# Indeterminate – Part 5

Indeterminate ProgressBars are a useful tool for communicating to our users that an operation is in progress when we cannot predict how long it is likely to take. Previously on Styling Android we’ve covered how to create a backwardly compatible approximation of the material styled horizontal indeterminate ProgressBar but we haven’t looked at the circular form – in this series we’ll create an approximation of the material circular indeterminate ProgressBar which will be backwardly compatible to API 11 (Honeycomb).

We’re edging closer to get our material-like circular indeterminate drawable working, we just need to fine tune our Interpolators to get closer to what the Lollipop+ implementation is doing. The trick for doing that it to use something that I mentioned earlier in the series PathInterpolatorCompat.

PathInterpolatorCompat is part of the part of the v4 support library and we already have this included in our project because the design support library depends on it. It works in much the same way as the PathInterpolator which we looked at back in – it maps an input value of x to its corresponding y value based upon a a path drawn from 0,0, to 1,1. However rather than using SVG path data like PathInterpolator does, it actually uses `android.graphics.Path` instead!

So let’s have a look at how we can do this. The SVG path data that we looked at in the Lollipop+ implementation is actually divided in to to parts: a straight line, and a cubic bezier. Path supports both of these so we just need to map thing appropriately:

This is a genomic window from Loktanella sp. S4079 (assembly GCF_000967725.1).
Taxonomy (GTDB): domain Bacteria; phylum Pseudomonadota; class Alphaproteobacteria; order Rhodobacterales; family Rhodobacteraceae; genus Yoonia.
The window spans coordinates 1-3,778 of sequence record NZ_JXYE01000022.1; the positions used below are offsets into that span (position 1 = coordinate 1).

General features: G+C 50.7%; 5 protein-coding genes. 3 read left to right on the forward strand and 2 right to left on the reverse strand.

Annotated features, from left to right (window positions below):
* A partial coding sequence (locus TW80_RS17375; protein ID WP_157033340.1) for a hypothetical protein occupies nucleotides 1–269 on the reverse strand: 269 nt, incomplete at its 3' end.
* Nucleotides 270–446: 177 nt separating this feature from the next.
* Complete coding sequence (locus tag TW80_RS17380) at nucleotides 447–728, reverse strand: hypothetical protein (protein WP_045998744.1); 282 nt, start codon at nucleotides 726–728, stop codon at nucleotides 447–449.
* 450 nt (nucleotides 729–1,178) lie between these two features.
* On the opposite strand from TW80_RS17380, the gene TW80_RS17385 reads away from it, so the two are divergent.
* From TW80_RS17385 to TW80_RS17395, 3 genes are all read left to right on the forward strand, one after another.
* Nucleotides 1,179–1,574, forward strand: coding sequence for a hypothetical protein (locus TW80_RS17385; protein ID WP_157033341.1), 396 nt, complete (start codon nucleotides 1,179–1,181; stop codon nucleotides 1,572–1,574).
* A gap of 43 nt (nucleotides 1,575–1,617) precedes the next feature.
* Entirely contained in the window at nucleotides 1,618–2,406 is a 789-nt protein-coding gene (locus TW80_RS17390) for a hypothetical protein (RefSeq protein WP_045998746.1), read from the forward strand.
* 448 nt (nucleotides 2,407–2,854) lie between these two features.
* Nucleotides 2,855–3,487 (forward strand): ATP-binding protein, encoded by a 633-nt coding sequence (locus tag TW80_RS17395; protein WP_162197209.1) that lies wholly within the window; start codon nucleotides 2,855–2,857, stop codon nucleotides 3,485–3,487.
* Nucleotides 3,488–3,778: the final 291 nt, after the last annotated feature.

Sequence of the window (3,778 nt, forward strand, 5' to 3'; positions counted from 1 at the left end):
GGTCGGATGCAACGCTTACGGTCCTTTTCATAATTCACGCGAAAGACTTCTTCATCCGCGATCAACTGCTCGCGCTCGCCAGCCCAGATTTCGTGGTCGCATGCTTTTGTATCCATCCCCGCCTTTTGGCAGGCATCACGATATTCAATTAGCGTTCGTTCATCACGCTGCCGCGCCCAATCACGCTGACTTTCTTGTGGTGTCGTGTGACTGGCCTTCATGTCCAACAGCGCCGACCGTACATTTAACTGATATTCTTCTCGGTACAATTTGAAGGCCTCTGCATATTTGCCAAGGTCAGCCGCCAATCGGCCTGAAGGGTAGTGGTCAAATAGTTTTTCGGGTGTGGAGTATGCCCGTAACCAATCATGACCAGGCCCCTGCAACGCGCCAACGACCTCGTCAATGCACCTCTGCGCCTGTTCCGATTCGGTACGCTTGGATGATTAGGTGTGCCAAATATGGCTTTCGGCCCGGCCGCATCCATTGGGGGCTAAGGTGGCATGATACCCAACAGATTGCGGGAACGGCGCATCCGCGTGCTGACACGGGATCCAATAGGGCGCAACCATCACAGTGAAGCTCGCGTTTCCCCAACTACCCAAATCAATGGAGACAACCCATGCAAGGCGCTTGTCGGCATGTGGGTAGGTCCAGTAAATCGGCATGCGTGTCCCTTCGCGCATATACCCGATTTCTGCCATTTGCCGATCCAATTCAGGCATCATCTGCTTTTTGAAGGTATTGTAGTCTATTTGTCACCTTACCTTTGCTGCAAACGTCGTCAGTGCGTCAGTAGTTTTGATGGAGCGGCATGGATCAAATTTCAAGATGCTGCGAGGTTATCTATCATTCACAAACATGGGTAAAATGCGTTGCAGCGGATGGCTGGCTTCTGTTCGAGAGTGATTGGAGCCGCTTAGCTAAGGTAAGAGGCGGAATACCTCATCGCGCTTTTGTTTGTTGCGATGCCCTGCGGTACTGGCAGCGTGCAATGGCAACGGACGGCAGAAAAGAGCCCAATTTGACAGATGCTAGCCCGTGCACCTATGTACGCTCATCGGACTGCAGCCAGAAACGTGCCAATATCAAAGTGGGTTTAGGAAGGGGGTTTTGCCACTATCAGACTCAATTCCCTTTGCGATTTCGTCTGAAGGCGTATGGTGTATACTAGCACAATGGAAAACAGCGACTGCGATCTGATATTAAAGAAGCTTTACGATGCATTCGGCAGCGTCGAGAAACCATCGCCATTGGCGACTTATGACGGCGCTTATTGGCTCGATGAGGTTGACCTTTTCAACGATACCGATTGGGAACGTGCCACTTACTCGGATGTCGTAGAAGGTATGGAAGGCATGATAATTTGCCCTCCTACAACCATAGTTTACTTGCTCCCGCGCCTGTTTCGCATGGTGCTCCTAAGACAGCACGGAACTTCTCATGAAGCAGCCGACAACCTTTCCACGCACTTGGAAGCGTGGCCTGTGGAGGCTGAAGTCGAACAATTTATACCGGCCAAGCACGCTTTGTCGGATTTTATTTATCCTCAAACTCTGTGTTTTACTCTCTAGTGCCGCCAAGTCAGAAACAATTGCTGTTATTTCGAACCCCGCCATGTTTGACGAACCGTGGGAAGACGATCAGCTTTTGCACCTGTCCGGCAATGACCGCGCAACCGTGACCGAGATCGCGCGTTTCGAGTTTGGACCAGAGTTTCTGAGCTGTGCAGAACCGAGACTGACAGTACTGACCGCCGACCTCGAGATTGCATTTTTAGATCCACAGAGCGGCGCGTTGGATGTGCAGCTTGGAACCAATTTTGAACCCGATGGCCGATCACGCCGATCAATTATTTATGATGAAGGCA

```final class IndeterminateAnimatorFactory {
.
.
.
private static Interpolator createStartInterpolator() {
Path path = new Path();
path.cubicTo(0.2f, 0f, 0.1f, 1f, 0.5f, 1f);
path.lineTo(1f, 1f);
return PathInterpolatorCompat.create(path);
}
.
.
.
private static Interpolator createEndInterpolator() {
Path path = new Path();
path.lineTo(0.5f, 0f);
path.cubicTo(0.7f, 0f, 0.6f, 1f, 1f, 1f);
return PathInterpolatorCompat.create(path);
}
.
.
.
}```

If we actually run that we’ll see that it’s close but not quite what we’re after. Even though we’ve copied the paths used to create the start and end point interpolation what we haven’t taken in to account is the trimPathOffset animation which was used to prevent from the leading edge catching up with the trailing edge. While we could try and factor that in to our Drawable we actually don’t need to if we factor it in to our Paths used for the interpolators instead. The trick is that rather than remaining static during the line phase of the Paths, we actually move slowly instead:

```final class IndeterminateAnimatorFactory {
.
.
.
private static Interpolator createStartInterpolator() {
Path path = new Path();
path.cubicTo(0.3f, 0f, 0.1f, 0.75f, 0.5f, 0.85f);
path.lineTo(1f, 1f);
return PathInterpolatorCompat.create(path);
}
.
.
.
private static Interpolator createEndInterpolator() {
Path path = new Path();
path.lineTo(0.5f, 0.1f);
path.cubicTo(0.7f, 0.15f, 0.6f, 0.75f, 1f, 1f);
return PathInterpolatorCompat.create(path);
}
.
.
.
}```

This changes our paths from this:

To this:

If we try it with those tweaks to the Paths then we get pretty close to the Lollipop+ implementation:

It’s pretty difficult to tell the difference although there is a very occasional glitch when the rotation animator finishes and restarts (you can see it towards the end of the video) but it is only occasional so I can live with it.

Just to prove that it truly is backwardly compatible here’s the same thing running on a Genymotion 4.1.1 emulator. Note how the native ProgressBar is rendered as a Holo-styled one:

That concludes our look at creating our own indeterminate progress bar and we’ve met a new friend along the way: PathInterpolator!

Information about how to reuse or republish this work may be available at http://blog.stylingandroid.com/license-information.

1. Thanks a lot sir for these awesome tutorials,
its very helpful for us (beginner developers),

i used your ‘IndeterminateDrawable’ class to show ProgressBar, when i show it using dialog.start() then its working fine but when i stop the dialog by dialog.stop() , it stops and gone but it leaves a small spot on screen, a tiny piece of that bar,